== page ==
Like the bishops, I too will “pray for the thousands of Iowans still behind bars, their families and the many thousands more who will be subject to extreme sentencing policies in years to come if lawmakers choose not to act.” But I will also pray for changing policies so that these poor souls will have a chance for long term recovery.
This article was written by Stephanie Fawkes-Lee, who made improving prevention programs for the drug and alcohol problem the focus of her graduate and undergraduate degrees and now lobbies for the Justice Reform Consortium and its mission to lobby against enhanced penalties, including eliminating mandatory minimums. The view or opinion presented in this article are solely those of the author and do not necessarily represent those of the Justice Reform Consortium.
It was strange that Senator Grassley would mention in his Des Moines Register essay earlier this month in response to a coalition of bishops that the “Sixth amendment calls for any indigent defendant who is charged with misdemeanors and faces a possible jail sentence to have legal representation.” An April 3 Iowa Supreme Court decision held that “under article I, section 10 of the Iowa Constitution, an accused in a misdemeanor criminal prosecution who faces the possibility of imprisonment under the applicable criminal statute has a right to counsel.”
Another Des Moines Register editorial on Monday, May 18, gave Senator Grassley credit “for focusing national attention on an issue that affects the vast majority of people caught up in the criminal-justice system,” court-appointed legal counsel. We agree that defendants who face time behind bars should be provided with the Sixth Amendment right to legal counsel. However, one thing most people don’t realize is that this service is not free.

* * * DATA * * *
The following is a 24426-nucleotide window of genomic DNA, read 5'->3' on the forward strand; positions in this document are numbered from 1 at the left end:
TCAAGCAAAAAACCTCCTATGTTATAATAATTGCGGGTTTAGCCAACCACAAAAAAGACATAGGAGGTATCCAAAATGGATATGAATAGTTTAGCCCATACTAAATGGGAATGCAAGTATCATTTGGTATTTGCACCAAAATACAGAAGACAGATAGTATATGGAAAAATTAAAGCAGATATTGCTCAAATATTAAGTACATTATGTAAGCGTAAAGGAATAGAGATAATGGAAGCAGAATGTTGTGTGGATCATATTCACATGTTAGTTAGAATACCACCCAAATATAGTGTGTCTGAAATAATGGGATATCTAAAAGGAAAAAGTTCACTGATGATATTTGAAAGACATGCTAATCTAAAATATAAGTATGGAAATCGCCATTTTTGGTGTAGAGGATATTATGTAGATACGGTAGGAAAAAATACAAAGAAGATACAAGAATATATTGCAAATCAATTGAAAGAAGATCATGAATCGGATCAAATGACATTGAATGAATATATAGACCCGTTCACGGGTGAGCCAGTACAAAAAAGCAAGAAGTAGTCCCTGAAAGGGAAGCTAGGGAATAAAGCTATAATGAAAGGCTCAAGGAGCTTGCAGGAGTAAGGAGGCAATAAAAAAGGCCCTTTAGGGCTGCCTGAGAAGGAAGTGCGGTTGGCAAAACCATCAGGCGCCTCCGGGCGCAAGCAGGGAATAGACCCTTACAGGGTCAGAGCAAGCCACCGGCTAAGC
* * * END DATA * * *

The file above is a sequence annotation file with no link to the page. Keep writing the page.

If a defendant is found guilty of committing a simple misdemeanor, and has been provided with a court-appointed attorney, the defendant is subject to restitution. Restitution will include: “Fines, penalties, and surcharges, crime victim compensation program reimbursement, public agency restitution, court costs including correctional fees claimed by a sheriff or municipality, and court-appointed attorney fees, including the expenses for public defenders.” (Citations omitted.)(Emphasis ours.)
The Register brings about the fact that “the promise of legal representation is too often not fulfilled because of a lack of state and local resources to pay for experienced lawyers.” Why should a defendant ask for court-appointed counsel if the defendant may see the attorney only once in their life – for about 15 minutes prior to standing before the judge? The client never gets to choose the amount of time the attorney spends with them when the lawyer is court-appointed. It’s an additional amount of money to pay for justice that most defendants don’t have. If not paid, misdemeanants will likely get caught up in the system as a “frequent flier”, a derogatory name given to people who seem to be trapped in a revolving door at the courthouse.
In another May essay, R. Ben Stone writes about the people mentioned above. Once you’re in the criminal justice system there are very few exits. The first thing they take from you is your bootstraps.
It’s more than Sixth Amendment rights to court-appointed counsel, but it’s a start. Treating addiction as a crime, making defendants pay for court-appointed attorneys (even when charges have been dismissed or the person is found not guilty), charging cell rates that cost more than the nearest Holiday Inn Express, and lackadaisical accounting of restitution are all dysfunctional elements of the system we call criminal “justice”. It’s here in Iowa, but it’s spread throughout the nation. The entire criminal justice structure is out of whack.